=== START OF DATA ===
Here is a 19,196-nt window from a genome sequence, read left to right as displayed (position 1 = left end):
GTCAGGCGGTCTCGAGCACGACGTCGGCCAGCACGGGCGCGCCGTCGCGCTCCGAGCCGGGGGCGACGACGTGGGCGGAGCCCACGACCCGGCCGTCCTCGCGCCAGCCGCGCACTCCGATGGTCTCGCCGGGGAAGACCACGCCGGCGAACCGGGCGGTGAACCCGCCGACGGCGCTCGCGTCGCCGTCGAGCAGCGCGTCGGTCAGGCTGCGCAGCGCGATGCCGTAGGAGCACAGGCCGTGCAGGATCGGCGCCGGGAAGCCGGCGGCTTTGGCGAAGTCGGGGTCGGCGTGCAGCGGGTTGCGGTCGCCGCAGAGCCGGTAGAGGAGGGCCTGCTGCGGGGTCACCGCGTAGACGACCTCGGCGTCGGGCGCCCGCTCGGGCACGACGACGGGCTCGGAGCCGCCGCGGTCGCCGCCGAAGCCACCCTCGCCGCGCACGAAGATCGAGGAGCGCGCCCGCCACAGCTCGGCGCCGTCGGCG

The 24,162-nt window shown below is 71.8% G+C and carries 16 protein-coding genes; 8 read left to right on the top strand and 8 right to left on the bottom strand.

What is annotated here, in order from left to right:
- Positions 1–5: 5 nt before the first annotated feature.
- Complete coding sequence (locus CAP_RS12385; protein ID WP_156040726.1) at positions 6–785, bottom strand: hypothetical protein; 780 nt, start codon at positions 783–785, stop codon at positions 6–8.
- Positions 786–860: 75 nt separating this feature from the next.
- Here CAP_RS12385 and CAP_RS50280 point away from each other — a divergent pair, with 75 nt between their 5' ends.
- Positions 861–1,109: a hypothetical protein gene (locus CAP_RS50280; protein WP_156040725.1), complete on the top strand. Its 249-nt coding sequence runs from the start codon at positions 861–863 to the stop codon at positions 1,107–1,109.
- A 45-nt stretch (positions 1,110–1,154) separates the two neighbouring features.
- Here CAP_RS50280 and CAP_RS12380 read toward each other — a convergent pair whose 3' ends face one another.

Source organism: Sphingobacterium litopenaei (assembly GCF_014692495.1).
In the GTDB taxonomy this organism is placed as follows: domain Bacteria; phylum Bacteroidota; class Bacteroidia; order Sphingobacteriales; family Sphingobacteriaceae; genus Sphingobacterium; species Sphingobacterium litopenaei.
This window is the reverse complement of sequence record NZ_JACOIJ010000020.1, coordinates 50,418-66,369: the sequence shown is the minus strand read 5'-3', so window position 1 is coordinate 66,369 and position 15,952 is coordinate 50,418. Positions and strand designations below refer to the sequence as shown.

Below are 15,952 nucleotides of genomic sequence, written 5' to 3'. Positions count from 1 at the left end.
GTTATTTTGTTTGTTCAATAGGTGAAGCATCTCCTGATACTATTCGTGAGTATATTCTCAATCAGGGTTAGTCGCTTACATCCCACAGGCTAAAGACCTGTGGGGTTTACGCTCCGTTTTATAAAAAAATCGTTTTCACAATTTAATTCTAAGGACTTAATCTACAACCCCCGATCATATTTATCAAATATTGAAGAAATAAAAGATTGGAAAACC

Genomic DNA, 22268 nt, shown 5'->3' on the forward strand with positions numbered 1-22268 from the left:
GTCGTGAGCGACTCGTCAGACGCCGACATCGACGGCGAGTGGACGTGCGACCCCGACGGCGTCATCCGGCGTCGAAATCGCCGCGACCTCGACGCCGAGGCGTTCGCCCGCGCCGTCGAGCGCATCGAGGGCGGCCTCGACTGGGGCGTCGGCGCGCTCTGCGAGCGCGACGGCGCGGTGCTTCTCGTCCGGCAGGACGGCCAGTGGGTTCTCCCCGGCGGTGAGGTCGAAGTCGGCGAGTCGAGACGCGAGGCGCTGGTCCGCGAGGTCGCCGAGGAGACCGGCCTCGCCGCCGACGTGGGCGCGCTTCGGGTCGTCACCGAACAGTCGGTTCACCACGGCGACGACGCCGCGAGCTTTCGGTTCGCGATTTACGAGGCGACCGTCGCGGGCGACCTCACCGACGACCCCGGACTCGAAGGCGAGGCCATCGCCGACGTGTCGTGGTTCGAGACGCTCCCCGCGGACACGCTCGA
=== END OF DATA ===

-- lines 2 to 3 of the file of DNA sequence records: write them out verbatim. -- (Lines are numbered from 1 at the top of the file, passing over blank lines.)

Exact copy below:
GTCAGGCGGTCTCGAGCACGACGTCGGCCAGCACGGGCGCGCCGTCGCGCTCCGAGCCGGGGGCGACGACGTGGGCGGAGCCCACGACCCGGCCGTCCTCGCGCCAGCCGCGCACTCCGATGGTCTCGCCGGGGAAGACCACGCCGGCGAACCGGGCGGTGAACCCGCCGACGGCGCTCGCGTCGCCGTCGAGCAGCGCGTCGGTCAGGCTGCGCAGCGCGATGCCGTAGGAGCACAGGCCGTGCAGGATCGGCGCCGGGAAGCCGGCGGCTTTGGCGAAGTCGGGGTCGGCGTGCAGCGGGTTGCGGTCGCCGCAGAGCCGGTAGAGGAGGGCCTGCTGCGGGGTCACCGCGTAGACGACCTCGGCGTCGGGCGCCCGCTCGGGCACGACGACGGGCTCGGAGCCGCCGCGGTCGCCGCCGAAGCCACCCTCGCCGCGCACGAAGATCGAGGAGCGCGCCCGCCACAGCTCGGCGCCGTCGGCG

The 24,162-nt window shown below is 71.8% G+C and carries 16 protein-coding genes; 8 read left to right on the top strand and 8 right to left on the bottom strand.